Great for those who fancied a wild raving party at someone else’s place but it was a double-edged sword.
It also meant that hosts could list properties without being verified. That meant that nobody verified the condition of the property and you couldn’t even be sure that the property shown was owned by the host.
The good news is that Airbnb has grown up in the meantime. They now require more personal details and will look at various aspects of the criminal record of their hosts.
This has stopped the horror stories that used to pop up every once in awhile in the past and it has made the platform much more reliable.
Today 6 people are checking into an Airbnb every second on average. A number that shocked me. Clearly, many people have confidence in the platform.
Here are some other things you can do to ensure a safe and relaxed stay.
Check the reviews
We went through a tremendous amount of reviews to select the Airbnb’s we suggest in Tokyo.
The reviews can tell you a lot about the accommodation and its host.
Pick those properties that have many excellent reviews.
Go for Superhosts
It is one of the criteria we also use when making our selections. Superhosts are very responsive, have good ratings and most importantly, they don’t cancel on guests. More on Superhosts further down.
Contact the host
Contact the host when in doubt about something.
If anything about the pictures, the amenities, or the description of the property is not 100% clear it is better to ask the question than to assume that you think it will be ok.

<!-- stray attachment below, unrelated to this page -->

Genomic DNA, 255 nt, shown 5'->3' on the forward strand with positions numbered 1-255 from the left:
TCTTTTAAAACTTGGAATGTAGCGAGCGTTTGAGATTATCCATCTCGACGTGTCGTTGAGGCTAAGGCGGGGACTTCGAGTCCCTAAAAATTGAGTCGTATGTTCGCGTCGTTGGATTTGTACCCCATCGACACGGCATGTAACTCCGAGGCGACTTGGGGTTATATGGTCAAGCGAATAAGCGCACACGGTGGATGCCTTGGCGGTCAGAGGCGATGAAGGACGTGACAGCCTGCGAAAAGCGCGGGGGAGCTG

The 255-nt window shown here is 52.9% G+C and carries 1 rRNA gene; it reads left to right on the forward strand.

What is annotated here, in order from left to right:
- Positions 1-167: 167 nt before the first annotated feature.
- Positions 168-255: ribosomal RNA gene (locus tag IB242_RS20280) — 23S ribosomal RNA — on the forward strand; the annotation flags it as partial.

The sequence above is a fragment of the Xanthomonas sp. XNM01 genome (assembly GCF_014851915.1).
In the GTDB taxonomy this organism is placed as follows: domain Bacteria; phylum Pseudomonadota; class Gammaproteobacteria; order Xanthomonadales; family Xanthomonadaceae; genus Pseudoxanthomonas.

Verify that you’re on the legit Airbnb website
This won’t be a problem if you started your search on the company’s website but you need to pay attention if you’re looking at a listing that you found through an ad or if somebody sent you the details of his apartment in an e-mail.
Airbnb’s website is completely safe & secure but there are also FAKE versions of the site. They are almost identical copies.
You can verify that you’re on the correct website by looking at the URL.
If this does not start with “airbnb.com/” then something is wrong.
If you don’t find the property something is fishy.
Rent an entire place
If a host rents out his property to multiple guests at the same time you will need to share public spaces and maybe also the bathroom.
What should you know before booking an Airbnb in Japan?
Your host will need a copy of your passport
Under Japanese law, all guests who are staying in an Airbnb and aren’t living in Japan need to provide a copy of their passport.